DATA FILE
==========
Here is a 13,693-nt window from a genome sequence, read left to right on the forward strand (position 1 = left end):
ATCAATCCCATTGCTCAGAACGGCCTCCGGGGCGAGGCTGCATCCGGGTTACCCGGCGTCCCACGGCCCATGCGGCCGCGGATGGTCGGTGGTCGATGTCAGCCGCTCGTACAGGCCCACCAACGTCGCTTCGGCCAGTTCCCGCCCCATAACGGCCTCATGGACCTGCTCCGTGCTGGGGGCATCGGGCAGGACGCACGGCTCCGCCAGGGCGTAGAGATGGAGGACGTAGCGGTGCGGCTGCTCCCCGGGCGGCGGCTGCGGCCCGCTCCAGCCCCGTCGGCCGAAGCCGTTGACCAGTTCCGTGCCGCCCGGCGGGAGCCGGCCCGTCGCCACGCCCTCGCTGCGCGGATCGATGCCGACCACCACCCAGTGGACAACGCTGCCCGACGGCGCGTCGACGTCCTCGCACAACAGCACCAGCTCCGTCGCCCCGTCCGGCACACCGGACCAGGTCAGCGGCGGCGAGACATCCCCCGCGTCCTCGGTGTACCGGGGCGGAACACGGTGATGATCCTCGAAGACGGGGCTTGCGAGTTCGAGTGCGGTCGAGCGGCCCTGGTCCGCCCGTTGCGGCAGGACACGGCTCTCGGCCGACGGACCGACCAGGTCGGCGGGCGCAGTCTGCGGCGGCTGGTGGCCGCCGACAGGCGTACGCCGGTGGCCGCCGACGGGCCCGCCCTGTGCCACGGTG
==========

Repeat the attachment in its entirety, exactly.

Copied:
Here is a 13,693-nt window from a genome sequence, read left to right on the forward strand (position 1 = left end):
ATCAATCCCATTGCTCAGAACGGCCTCCGGGGCGAGGCTGCATCCGGGTTACCCGGCGTCCCACGGCCCATGCGGCCGCGGATGGTCGGTGGTCGATGTCAGCCGCTCGTACAGGCCCACCAACGTCGCTTCGGCCAGTTCCCGCCCCATAACGGCCTCATGGACCTGCTCCGTGCTGGGGGCATCGGGCAGGACGCACGGCTCCGCCAGGGCGTAGAGATGGAGGACGTAGCGGTGCGGCTGCTCCCCGGGCGGCGGCTGCGGCCCGCTCCAGCCCCGTCGGCCGAAGCCGTTGACCAGTTCCGTGCCGCCCGGCGGGAGCCGGCCCGTCGCCACGCCCTCGCTGCGCGGATCGATGCCGACCACCACCCAGTGGACAACGCTGCCCGACGGCGCGTCGACGTCCTCGCACAACAGCACCAGCTCCGTCGCCCCGTCCGGCACACCGGACCAGGTCAGCGGCGGCGAGACATCCCCCGCGTCCTCGGTGTACCGGGGCGGAACACGGTGATGATCCTCGAAGACGGGGCTTGCGAGTTCGAGTGCGGTCGAGCGGCCCTGGTCCGCCCGTTGCGGCAGGACACGGCTCTCGGCCGACGGACCGACCAGGTCGGCGGGCGCAGTCTGCGGCGGCTGGTGGCCGCCGACAGGCGTACGCCGGTGGCCGCCGACGGGCCCGCCCTGTGCCACGGTG